Former President Donald Trump’s recent response to the investigation that led to the FBI’s execution of a search warrant at his Mar-a-Lago home is that he “declassified” the documents that were seized by the FBI. Hopefully, for his sake, he isn’t banking on this defense to protect him from any potential charges, because it’s largely legally irrelevant.
Even if he scribbled something down with a sharpie on a post-it note, this is simply not how the declassification process works.
Since a federal magistrate judge granted the search warrant that allowed the FBI to carry out the search and seize documents from Trump’s residence, that judge had probable cause to conclude that there was evidence of crimes at Mar-a-Lago. Because the search warrant was unsealed late last week, we now know which specific crimes the Justice Department is looking into with respect to the documents sought at Mar-a-Lago.
The DOJ listed three federal criminal statutes on the search warrant. These statutes include the Espionage Act and prohibitions against the obstruction of justice and the unlawful taking or destroying of government documents. These are serious charges; if convicted, Trump could face decades behind bars.
There are two big things to know here. First, there is no evidence that Trump actually went through the proper process of declassifying the documents at issue. Second, even if he did, that is unlikely to make any difference.
When Trump was president, he had broad power to declassify government information. Trump has claimed he had a “standing order” that materials taken from the Oval Office to the residence should be considered declassified. No need to hold your breath for proof; even if he scribbled something down with a sharpie on a post-it note, this is simply not how the declassification process works.
Typically, a president who wants to declassify information complies with both an executive order on the topic and other federal regulations. This process is generally originated with the department that classified the information and offers a period of notice for interested people and departments to be consulted on the potential declassification. The idea that the president could, in his head, declassify information makes no sense. The whole point of classification is that government officials know to limit access to certain documents. And although it shouldn’t even need to be stated, Trump has as much power to declassify documents now that he is out of office as he does to declare Mar-a-Lago a separate country.
Imagine, however, that Trump did properly declassify all the documents the FBI found and took from Mar-a-Lago. The likely legal response would be — so what? Conviction under any of the three crimes listed in the search warrant does not depend on whether the evidence found is classified.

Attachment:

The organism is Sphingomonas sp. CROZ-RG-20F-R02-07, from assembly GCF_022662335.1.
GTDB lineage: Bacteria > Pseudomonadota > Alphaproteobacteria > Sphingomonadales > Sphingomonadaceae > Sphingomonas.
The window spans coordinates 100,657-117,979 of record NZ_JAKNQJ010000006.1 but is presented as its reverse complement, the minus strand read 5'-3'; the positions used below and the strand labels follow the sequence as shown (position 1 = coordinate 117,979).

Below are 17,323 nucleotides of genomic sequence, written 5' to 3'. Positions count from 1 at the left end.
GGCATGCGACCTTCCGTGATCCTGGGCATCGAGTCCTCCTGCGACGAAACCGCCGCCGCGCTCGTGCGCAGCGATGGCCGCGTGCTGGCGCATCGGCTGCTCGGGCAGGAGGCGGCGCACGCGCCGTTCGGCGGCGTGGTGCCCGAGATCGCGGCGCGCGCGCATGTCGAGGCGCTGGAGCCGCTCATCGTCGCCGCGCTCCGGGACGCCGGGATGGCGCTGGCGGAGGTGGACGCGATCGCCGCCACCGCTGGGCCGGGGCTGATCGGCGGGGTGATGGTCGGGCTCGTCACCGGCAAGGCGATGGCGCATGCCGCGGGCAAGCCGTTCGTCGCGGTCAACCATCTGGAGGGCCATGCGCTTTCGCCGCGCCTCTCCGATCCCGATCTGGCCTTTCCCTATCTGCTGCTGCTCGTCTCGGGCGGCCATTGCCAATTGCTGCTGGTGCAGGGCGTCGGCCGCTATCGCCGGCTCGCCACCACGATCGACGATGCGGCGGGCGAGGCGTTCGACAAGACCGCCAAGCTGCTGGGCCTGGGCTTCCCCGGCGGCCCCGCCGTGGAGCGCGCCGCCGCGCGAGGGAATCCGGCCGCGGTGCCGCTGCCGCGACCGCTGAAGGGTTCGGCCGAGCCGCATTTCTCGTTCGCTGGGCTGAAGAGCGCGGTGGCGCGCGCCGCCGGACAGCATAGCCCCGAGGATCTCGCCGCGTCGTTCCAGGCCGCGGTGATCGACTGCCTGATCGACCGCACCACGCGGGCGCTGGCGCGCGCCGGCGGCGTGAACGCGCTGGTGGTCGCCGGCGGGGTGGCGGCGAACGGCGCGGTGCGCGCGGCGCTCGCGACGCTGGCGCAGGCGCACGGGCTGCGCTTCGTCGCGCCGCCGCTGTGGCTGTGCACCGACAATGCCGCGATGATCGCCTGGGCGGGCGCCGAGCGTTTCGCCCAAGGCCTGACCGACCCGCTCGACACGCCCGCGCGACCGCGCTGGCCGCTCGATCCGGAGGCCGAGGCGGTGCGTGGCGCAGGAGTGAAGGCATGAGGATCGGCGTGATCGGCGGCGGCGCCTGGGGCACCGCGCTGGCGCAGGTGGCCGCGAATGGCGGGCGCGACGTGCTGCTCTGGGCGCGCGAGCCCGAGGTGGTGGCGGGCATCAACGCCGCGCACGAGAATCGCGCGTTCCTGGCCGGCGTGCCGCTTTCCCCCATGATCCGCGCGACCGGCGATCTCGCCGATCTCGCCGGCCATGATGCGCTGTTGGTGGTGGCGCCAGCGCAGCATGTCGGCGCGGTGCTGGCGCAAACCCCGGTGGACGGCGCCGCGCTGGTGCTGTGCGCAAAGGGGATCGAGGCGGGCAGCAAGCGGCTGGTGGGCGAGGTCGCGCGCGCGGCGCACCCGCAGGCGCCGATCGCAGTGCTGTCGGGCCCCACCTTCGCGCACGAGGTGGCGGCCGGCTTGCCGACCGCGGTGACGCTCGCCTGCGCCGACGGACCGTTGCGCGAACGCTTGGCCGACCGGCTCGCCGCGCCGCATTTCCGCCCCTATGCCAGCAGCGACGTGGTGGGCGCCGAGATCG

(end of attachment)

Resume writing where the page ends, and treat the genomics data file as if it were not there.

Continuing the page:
The idea that the president could, in his head, declassify information makes no sense.
To start, the Espionage Act, which was enacted in 1917, well before our current system of classifying and declassifying documents, law prohibits much more activity than just, well, espionage. It prohibits the gathering, retaining, or transmitting of national defense information. This information can be classified, and often will be, but the plain language of the statute does not require that it is.
Next up, the federal law relating to the obstruction of justice, among other things, bars the destruction, alteration, or falsification of documents involved in federal investigations. Let’s imagine that you have a box of documents related to your work as an accountant. You are in lawful possession of these documents. But you become aware that those documents are part of a federal investigation and then hide or destroy the documents. Even though you have the right to possess those documents in the first place, once it becomes clear that they are part of a federal investigation, you no longer have the right to withhold or destroy them. This is why it likely makes little difference whether Trump had declassified the documents obtained in the search of Mar-a-Lago. Because even if he had, he could still obstruct justice by holding on to the documents after law enforcement asked for them to be turned over.
The last federal law at issue involves the concealment, removal, or mutilation of government documents. It specifically bars people from “willfully and unlawfully” concealing, removing, mutilating, obliterating, or destroying certain government documents. This applies to government records, whether or not they are classified.
Trump’s chances of facing potential indictment on charges related to the Espionage Act, obstruction of justice, or the unlawful taking of government documents seem to grow the more we learn about the DOJ’s investigation. If his primary defense is that he declassified the documents, then his chances of facing conviction are growing as well.